Capt. Wilkinson speaks to the crowd of 85 simulation technical staff.

We had two very full days of workshops and lectures.  Topics included moulage (the “making up” of wounds and physical props), video technology and vendor-specific training.  My favorite session, though, was the talk by Captain Steven Wilkinson.  A former airline pilot trainer, the Captain taught us a few lessons about how simulation came about in the airline industry.  The success of making simulation a natural part of a pilot’s training and continued certification, is an inspiration to me.  Medical simulation will most likely follow the same route, where standards are set for simulated work time before board certification and during one’s career.  It’s very exciting to think about the places we will be going!

Ryan rocks the apron while preparing a bloody emesis (AKA vomit) at GOT.

Here’s to another exciting year at UNE CSP!  See you soon!

Magnificent May

May 31st, 2011 by cmorris

The month of May marked the end of our 2010-2011 calendar year and we have had a busy year.  The simulation labs were utilized for many learning opportunities. In this supportive atmosphere, students and faculty were able to focus on both discipline specific skill development and interdisciplinary professional competencies. We have seen two thousand two hundred and forty-nine learners experiencing a variety of simulation activities during six hundred and seventy-six lab hours.

Students from most all of our health professions departments spent time with us in April and May, including: Physical Therapy students and Nursing students, highlighted below.

Physical Therapy students were welcomed back in to the simulation labs this spring.  As part of their Physical Therapy Management of Adults with Disorders of the Neuromuscular System class, the students had the opportunity to conduct a physical therapy treatment session for a patient with a traumatic brain injury (TBI). The patient’s behavior (agitation, confusion, lethargy etc) was the focus of the session.

Ryan filming Physical Therapy students practicing in the simulation lab.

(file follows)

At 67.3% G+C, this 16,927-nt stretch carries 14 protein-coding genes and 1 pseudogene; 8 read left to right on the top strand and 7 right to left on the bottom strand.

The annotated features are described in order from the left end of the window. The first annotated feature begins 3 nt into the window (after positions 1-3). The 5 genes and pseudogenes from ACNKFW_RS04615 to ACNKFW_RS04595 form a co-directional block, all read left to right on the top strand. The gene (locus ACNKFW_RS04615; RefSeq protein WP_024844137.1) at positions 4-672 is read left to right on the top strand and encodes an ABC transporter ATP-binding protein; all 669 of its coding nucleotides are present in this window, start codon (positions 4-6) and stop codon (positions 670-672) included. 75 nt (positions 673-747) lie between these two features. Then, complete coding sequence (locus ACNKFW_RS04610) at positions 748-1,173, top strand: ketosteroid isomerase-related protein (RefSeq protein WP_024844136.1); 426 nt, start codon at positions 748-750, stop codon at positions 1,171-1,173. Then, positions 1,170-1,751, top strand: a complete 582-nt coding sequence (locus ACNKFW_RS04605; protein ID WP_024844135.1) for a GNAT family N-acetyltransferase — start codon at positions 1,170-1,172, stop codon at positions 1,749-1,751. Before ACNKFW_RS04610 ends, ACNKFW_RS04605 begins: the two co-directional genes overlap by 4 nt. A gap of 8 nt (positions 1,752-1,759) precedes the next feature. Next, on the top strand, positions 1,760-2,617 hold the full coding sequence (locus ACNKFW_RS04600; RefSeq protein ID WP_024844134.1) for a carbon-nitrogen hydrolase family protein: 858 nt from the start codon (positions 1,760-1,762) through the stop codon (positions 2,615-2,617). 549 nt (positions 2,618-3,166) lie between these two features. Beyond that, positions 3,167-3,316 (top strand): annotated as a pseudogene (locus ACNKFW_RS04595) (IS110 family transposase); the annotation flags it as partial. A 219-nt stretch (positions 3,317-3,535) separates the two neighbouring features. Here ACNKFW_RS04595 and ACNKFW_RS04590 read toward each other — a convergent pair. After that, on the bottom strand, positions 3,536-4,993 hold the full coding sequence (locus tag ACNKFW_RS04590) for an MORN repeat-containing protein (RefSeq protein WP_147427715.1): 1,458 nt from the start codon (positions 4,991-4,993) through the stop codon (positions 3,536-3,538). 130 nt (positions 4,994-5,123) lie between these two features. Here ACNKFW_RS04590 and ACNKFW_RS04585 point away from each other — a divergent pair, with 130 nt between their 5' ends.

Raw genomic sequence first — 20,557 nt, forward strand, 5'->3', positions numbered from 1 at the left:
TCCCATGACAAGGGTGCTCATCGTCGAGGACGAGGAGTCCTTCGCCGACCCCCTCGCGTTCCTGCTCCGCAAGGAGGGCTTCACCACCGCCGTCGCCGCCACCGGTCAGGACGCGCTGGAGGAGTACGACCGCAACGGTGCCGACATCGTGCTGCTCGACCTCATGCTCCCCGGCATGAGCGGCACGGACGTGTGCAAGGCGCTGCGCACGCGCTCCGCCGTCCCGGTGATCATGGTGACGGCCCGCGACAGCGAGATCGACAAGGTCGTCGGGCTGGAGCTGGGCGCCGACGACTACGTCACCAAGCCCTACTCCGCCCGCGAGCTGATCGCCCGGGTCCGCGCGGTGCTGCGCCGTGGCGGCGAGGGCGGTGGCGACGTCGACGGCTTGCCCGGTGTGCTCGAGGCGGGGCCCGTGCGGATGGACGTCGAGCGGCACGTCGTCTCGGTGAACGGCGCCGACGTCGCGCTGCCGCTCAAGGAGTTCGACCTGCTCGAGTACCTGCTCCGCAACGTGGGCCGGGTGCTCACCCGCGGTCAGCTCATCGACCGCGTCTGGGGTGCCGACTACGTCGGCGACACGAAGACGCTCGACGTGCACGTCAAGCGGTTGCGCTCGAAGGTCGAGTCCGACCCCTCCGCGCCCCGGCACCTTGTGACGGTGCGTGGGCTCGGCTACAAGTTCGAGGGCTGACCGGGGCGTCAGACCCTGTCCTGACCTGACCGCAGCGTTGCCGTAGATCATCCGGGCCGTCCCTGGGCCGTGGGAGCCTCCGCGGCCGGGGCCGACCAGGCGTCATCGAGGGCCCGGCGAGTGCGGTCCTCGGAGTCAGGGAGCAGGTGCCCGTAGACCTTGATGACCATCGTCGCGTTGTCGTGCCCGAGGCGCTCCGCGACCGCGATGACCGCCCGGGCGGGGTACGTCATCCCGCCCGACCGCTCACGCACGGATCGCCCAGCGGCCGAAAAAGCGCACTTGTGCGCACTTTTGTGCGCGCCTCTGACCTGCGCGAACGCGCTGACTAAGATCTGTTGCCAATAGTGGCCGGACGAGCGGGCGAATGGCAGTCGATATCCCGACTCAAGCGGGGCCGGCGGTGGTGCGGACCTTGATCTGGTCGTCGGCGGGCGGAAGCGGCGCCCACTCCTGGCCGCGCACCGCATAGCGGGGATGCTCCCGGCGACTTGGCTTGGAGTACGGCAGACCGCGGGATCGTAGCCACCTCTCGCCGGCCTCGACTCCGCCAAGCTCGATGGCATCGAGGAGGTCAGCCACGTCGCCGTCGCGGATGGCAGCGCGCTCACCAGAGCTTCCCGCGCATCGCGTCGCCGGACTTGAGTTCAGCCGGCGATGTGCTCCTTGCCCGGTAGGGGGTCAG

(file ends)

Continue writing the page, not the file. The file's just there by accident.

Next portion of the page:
Nursing students ended their busy year in the simulation labs practicing their medical surgical, psychiatric, pediatric, teaching and maternity nursing skills.

Medical surgical nursing students collaborating on the care of their patient.

Nursing students practicing their teaching skills.

Ryan plays role of psychiatric patient needing reassurance from nursing student.

Nursing faculty member, Marge Aube, is "Mom" to Pediatric Hal.

Our senior nursing students were a bit sentimental as they commented on their last sim experience before graduating from UNE.

  • Experience was wonderful!
  • Always a pleasure, allows us to put our brains to work.
  • I love Sim!!
  • Bye bye sim, it’s been swell I will miss you.
  • I love sim lab! Sad it’s the last one!

3G Arrives!

It is always hard to say good-bye to our graduating students but it was fun to say “Hello!” to our new high fidelity wireless simulator, Laerdal’s SimMan 3G. Ryan wasted no time unpacking our new mannequin and  has already put in many hours discovering how easy 3G is to operate. We are happily imagining the variety of new environments and patient cases that will be available to us as we integrate our newest member of our mannequin family into our simulation learning experiences.

SimMan 3G meeting other "family" members.

That’s all for now, but we’ll be back with another update in July. Happy summer to all.

Technical Notes from the Wizard…

April 21st, 2011 by reling

…Of Oz!  Get it?  “The man behind the curtain!”

Anywho, this month’s tech-focused blog post deals with four little pieces that have been of note during the month of April.  Enjoy!